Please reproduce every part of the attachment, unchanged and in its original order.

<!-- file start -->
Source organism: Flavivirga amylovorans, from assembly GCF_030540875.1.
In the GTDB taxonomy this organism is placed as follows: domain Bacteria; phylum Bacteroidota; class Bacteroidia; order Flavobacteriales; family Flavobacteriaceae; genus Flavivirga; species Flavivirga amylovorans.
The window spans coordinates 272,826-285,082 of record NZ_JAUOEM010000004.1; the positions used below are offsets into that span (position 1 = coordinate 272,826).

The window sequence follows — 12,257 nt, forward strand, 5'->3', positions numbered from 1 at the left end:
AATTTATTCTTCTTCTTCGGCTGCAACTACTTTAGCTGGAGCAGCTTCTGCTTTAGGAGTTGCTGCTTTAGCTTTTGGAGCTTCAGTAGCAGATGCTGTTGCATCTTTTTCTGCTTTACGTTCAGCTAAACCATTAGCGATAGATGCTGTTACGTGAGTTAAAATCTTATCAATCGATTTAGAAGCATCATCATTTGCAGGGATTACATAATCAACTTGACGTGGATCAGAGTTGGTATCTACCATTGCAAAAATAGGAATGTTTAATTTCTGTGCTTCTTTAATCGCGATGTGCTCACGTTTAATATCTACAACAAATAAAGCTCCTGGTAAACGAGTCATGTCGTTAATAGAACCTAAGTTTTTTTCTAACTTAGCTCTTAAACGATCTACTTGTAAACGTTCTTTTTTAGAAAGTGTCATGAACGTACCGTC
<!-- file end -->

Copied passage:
Source organism: Flavivirga amylovorans, from assembly GCF_030540875.1.
In the GTDB taxonomy this organism is placed as follows: domain Bacteria; phylum Bacteroidota; class Bacteroidia; order Flavobacteriales; family Flavobacteriaceae; genus Flavivirga; species Flavivirga amylovorans.
The window spans coordinates 272,826-285,082 of record NZ_JAUOEM010000004.1; the positions used below are offsets into that span (position 1 = coordinate 272,826).

The window sequence follows — 12,257 nt, forward strand, 5'->3', positions numbered from 1 at the left end:
AATTTATTCTTCTTCTTCGGCTGCAACTACTTTAGCTGGAGCAGCTTCTGCTTTAGGAGTTGCTGCTTTAGCTTTTGGAGCTTCAGTAGCAGATGCTGTTGCATCTTTTTCTGCTTTACGTTCAGCTAAACCATTAGCGATAGATGCTGTTACGTGAGTTAAAATCTTATCAATCGATTTAGAAGCATCATCATTTGCAGGGATTACATAATCAACTTGACGTGGATCAGAGTTGGTATCTACCATTGCAAAAATAGGAATGTTTAATTTCTGTGCTTCTTTAATCGCGATGTGCTCACGTTTAATATCTACAACAAATAAAGCTCCTGGTAAACGAGTCATGTCGTTAATAGAACCTAAGTTTTTTTCTAACTTAGCTCTTAAACGATCTACTTGTAAACGTTCTTTTTTAGAAAGTGTCATGAACGTACCGTC